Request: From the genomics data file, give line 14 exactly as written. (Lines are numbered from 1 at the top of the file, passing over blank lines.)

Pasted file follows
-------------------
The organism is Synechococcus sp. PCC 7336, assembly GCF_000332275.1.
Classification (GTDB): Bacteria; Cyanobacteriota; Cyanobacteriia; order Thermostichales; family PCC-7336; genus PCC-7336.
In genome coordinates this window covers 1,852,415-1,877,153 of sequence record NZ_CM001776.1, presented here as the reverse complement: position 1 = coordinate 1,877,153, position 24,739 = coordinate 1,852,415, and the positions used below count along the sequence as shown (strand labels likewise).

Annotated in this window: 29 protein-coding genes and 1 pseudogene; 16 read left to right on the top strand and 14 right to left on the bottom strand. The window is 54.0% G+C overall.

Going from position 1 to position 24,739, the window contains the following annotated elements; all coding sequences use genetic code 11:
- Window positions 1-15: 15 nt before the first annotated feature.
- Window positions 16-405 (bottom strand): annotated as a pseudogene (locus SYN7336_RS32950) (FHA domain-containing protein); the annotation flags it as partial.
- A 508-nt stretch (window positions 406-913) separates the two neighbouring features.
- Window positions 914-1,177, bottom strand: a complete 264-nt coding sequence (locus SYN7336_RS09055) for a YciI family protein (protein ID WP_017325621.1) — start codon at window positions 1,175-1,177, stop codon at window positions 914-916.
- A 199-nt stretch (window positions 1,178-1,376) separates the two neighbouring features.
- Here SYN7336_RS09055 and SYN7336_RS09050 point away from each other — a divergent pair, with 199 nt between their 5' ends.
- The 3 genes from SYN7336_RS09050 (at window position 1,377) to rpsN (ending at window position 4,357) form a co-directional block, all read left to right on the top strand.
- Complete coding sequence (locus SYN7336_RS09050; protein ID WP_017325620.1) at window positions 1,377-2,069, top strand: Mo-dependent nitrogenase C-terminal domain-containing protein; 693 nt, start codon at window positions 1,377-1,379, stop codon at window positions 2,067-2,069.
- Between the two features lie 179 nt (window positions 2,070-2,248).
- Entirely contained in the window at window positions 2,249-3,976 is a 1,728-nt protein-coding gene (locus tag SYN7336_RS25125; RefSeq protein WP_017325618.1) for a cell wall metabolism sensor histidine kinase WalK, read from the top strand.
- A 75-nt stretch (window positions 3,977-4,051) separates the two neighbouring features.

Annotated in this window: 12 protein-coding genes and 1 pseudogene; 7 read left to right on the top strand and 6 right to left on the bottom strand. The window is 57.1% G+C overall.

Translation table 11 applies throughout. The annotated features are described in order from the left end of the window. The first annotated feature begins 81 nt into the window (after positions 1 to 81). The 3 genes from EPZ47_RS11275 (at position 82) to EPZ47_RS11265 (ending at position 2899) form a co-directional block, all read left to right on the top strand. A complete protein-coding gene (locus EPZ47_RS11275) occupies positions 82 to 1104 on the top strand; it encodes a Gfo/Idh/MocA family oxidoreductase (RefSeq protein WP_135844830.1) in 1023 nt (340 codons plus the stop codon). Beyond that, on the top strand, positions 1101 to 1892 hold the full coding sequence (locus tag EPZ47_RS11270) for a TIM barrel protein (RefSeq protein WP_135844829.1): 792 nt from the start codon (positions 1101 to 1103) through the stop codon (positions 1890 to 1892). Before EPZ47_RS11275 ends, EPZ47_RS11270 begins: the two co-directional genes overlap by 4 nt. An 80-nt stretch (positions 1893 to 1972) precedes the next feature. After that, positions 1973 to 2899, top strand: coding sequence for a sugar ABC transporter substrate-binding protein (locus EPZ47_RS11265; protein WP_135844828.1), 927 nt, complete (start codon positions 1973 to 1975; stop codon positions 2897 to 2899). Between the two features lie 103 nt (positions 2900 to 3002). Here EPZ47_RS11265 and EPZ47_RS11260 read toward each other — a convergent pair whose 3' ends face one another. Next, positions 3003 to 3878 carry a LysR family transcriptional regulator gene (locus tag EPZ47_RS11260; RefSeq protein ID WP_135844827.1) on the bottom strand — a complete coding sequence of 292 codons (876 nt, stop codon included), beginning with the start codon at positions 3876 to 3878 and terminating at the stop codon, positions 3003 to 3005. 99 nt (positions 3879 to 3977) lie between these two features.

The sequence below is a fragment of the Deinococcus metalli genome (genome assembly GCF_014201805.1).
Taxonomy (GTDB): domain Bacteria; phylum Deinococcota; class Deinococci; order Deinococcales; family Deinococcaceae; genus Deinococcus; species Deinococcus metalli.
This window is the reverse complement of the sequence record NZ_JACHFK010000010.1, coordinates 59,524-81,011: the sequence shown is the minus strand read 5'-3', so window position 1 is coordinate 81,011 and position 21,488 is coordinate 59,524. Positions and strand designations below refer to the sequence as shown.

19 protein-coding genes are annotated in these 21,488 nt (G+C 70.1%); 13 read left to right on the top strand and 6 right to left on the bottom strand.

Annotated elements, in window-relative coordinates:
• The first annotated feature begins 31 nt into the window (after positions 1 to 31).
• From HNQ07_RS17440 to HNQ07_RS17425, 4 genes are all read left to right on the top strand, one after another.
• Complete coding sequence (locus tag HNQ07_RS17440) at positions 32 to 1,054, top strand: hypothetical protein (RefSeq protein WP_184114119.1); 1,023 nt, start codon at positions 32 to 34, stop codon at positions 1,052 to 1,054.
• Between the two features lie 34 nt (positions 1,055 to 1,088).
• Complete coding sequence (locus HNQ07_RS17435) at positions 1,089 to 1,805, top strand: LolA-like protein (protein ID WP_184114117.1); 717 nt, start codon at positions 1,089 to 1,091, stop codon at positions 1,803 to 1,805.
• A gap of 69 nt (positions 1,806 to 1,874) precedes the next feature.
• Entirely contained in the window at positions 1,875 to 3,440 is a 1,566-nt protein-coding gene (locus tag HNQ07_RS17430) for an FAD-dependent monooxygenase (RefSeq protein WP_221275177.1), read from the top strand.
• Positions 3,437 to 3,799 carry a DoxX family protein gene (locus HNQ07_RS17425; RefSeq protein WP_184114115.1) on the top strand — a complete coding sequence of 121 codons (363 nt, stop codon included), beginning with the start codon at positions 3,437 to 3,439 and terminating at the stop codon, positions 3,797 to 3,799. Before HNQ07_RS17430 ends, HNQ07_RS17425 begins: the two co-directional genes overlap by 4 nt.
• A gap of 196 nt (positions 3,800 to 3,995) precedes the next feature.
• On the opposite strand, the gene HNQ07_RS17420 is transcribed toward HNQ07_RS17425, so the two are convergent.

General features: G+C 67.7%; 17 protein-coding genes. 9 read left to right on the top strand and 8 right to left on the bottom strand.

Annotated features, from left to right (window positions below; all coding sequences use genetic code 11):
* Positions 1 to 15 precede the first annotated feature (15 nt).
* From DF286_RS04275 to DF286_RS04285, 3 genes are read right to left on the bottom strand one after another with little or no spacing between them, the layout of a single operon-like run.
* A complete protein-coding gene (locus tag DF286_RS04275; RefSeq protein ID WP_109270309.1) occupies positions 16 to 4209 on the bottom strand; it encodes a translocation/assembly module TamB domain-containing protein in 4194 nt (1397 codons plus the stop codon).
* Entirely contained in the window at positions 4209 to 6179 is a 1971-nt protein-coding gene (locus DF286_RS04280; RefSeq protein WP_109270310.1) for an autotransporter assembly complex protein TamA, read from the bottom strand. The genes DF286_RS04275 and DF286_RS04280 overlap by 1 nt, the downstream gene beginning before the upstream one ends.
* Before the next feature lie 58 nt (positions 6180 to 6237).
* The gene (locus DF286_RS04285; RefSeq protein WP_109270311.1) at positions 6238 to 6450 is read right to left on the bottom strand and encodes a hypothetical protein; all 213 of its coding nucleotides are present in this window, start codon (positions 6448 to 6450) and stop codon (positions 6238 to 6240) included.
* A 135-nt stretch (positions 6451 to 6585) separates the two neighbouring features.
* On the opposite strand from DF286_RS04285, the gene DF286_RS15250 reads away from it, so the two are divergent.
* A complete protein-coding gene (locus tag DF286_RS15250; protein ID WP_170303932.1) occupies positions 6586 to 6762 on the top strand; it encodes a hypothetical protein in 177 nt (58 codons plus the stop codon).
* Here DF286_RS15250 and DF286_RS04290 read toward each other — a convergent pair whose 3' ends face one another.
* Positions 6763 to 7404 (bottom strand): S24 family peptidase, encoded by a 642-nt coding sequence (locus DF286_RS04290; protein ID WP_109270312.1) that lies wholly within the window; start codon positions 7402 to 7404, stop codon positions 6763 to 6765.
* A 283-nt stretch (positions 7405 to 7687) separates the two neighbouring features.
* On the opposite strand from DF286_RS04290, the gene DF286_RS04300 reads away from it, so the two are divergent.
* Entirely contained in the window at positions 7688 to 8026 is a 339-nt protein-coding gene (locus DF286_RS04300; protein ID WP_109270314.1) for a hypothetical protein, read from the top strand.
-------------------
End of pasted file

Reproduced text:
- Between the two features lie 179 nt (window positions 2,070-2,248).